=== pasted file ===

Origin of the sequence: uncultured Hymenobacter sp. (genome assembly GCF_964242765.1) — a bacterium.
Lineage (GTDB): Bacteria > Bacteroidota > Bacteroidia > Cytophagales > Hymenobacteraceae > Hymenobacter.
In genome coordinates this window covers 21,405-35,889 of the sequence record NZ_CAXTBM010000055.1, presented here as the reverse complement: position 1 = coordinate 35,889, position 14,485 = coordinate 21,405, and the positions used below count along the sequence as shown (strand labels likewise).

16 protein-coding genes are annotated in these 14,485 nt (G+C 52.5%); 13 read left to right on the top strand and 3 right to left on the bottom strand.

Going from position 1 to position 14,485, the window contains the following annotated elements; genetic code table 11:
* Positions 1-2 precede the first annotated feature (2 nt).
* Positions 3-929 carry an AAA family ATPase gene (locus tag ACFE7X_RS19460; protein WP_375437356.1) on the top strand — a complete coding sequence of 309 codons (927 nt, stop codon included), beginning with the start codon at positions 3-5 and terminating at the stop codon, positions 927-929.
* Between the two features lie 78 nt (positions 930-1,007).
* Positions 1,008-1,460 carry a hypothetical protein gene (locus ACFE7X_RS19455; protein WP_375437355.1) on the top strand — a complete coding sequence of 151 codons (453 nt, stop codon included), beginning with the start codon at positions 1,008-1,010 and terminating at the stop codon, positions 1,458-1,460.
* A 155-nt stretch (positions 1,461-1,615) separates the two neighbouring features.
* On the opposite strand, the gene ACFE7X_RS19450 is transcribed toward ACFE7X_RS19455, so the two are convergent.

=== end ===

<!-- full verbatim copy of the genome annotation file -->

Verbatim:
Origin of the sequence: uncultured Hymenobacter sp. (genome assembly GCF_964242765.1) — a bacterium.
Lineage (GTDB): Bacteria > Bacteroidota > Bacteroidia > Cytophagales > Hymenobacteraceae > Hymenobacter.
In genome coordinates this window covers 21,405-35,889 of the sequence record NZ_CAXTBM010000055.1, presented here as the reverse complement: position 1 = coordinate 35,889, position 14,485 = coordinate 21,405, and the positions used below count along the sequence as shown (strand labels likewise).

16 protein-coding genes are annotated in these 14,485 nt (G+C 52.5%); 13 read left to right on the top strand and 3 right to left on the bottom strand.

Going from position 1 to position 14,485, the window contains the following annotated elements; genetic code table 11:
* Positions 1-2 precede the first annotated feature (2 nt).
* Positions 3-929 carry an AAA family ATPase gene (locus tag ACFE7X_RS19460; protein WP_375437356.1) on the top strand — a complete coding sequence of 309 codons (927 nt, stop codon included), beginning with the start codon at positions 3-5 and terminating at the stop codon, positions 927-929.
* Between the two features lie 78 nt (positions 930-1,007).
* Positions 1,008-1,460 carry a hypothetical protein gene (locus ACFE7X_RS19455; protein WP_375437355.1) on the top strand — a complete coding sequence of 151 codons (453 nt, stop codon included), beginning with the start codon at positions 1,008-1,010 and terminating at the stop codon, positions 1,458-1,460.
* A 155-nt stretch (positions 1,461-1,615) separates the two neighbouring features.
* On the opposite strand, the gene ACFE7X_RS19450 is transcribed toward ACFE7X_RS19455, so the two are convergent.